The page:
Maintaining Your Household in the Post-SHTF World- Part 1, by S.T.

Today I washed clothes the easy way:

  1. I placed the clothes in the washing machine, added homemade laundry soap, and turned it on.
  2. When the washer was done, I transferred the clothes to the dryer and turned it on.
  3. When the dryer was done, I removed the clothes from the dryer and folded everything.

While my automatic washing machine and automatic dryer are working, I am sitting here typing this. I do this three times every week– once for my family, once for my father who can not navigate his basement stairs, and once for my aunt who also can not navigate her basement stairs.

Every household chore in a post-apocalypse environment will also require more work, from hauling or pumping water to chopping firewood to canning food. You will also have additional chores to make and replace the store-manufactured goods that you now purchase, such as bath soap, laundry soap, and making clothes.

Laundry after SHTF is a whole other story. Here’s what it might look like:

Summer Laundry

  1. Bring three 20-gallon Rubbermaid totes outside.
  2. Bring all laundry outside.
  3. Sort laundry by color.
  4. Place homemade laundry soap in tub #1.
  5. Fill all three tubs with boiling hot water.
  6. Place dirty laundry in tub #1.
  7. Using a plunger that is only used for laundry, plunge up and down for about 10 minutes.
  8. Ring out clothes, then place the clothes in tub #2.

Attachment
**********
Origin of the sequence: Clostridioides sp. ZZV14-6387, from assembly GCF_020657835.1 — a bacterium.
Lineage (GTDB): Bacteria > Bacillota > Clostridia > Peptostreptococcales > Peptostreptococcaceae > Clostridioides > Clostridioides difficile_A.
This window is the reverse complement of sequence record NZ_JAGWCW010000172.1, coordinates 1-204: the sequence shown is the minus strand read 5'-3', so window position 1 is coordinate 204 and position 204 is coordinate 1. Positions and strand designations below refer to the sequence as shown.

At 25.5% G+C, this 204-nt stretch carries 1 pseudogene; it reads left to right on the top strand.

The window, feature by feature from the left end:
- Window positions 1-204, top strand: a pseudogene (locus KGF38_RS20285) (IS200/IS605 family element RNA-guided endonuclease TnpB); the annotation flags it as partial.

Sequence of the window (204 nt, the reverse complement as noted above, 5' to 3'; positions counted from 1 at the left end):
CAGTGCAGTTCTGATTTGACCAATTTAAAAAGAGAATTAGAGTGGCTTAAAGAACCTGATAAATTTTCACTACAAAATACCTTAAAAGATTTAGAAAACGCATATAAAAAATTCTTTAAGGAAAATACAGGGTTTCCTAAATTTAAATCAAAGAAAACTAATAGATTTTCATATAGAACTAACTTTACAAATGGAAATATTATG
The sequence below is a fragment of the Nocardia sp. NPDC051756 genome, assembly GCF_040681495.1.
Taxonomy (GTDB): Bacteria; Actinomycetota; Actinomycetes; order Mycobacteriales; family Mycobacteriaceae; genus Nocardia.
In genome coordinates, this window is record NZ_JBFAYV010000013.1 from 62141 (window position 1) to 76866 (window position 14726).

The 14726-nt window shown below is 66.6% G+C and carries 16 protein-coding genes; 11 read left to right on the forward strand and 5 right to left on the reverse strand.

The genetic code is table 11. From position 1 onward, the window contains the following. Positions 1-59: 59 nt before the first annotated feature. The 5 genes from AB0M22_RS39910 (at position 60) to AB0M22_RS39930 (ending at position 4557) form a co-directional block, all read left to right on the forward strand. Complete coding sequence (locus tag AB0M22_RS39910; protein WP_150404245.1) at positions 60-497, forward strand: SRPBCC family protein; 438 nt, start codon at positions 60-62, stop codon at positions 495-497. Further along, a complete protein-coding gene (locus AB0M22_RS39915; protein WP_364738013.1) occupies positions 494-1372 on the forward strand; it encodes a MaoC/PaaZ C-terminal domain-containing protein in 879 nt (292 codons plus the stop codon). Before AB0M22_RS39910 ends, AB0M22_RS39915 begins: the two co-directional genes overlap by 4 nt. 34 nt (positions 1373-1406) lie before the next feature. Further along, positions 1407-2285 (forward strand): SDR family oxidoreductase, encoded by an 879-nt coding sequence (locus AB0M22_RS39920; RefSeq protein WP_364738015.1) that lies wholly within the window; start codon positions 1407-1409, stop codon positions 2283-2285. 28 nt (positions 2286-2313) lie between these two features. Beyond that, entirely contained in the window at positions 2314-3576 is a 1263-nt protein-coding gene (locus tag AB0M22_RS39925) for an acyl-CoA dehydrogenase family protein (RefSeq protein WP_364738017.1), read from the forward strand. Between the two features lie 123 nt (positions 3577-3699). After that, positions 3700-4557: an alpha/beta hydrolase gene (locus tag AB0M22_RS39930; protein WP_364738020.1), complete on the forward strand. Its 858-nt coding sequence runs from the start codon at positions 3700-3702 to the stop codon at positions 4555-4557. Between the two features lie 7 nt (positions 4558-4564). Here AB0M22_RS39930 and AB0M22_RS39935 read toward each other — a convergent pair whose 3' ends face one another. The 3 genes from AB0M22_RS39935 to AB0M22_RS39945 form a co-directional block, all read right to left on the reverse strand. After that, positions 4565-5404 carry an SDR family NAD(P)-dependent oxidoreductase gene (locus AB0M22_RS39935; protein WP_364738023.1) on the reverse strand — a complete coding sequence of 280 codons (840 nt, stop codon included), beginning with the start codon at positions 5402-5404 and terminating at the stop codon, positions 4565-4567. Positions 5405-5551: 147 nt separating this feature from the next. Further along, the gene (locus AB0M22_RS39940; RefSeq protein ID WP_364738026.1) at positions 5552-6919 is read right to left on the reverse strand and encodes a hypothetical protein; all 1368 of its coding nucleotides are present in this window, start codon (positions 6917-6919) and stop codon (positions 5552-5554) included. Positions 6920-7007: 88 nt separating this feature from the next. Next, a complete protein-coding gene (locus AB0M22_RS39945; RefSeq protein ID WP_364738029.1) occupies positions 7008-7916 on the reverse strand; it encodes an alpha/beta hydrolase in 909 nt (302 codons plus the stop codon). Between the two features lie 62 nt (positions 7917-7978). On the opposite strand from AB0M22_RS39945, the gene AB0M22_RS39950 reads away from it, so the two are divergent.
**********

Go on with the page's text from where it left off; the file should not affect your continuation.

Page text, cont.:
9. Using the plunger, plunge up and down for about 5 minutes.
  10. Ring out the clothes, then place the clothes in tub #3.
  11. Using the plunger, plunge up and down for about 5 minutes.
  12. Ring out the clothes, and then hang on the line to dry.
  13. Start the next load of clothes. Do you have clotheslines and clothespins?

Winter Laundry

  1. Bring three 20-gallon Rubbermaid totes into your basement or onto a covered porch.
  2. Bring all laundry to where the totes are located.
  3. Sort laundry by color.
  4. Place homemade laundry soap in tub #1.
  5. Fill all tubs with boiled hot water.
  6. Place dirty laundry in tub #1.
  7. Using a plunger that is only used for laundry, plunge up and down for about 10 minutes.
  8. Ring out clothes, then place clothes in tub #2.
  9. Using the plunger, plunge up and down for about 5 minutes.
  10. Ring out the clothes, and then place clothes in tub #3.
  11. Using the plunger, plunge up and down for about 5 minutes.
  12. Ring out the clothes, and then hang on the clothes drying rack in front of the woodstove.
  13. Start the next load of clothes. Do you have a clothes drying rack?

Having a few extra kids and plungers to help would be very beneficial, as they each can man and work one of the tubs, and maybe one extra child can also hang and fold the clothes.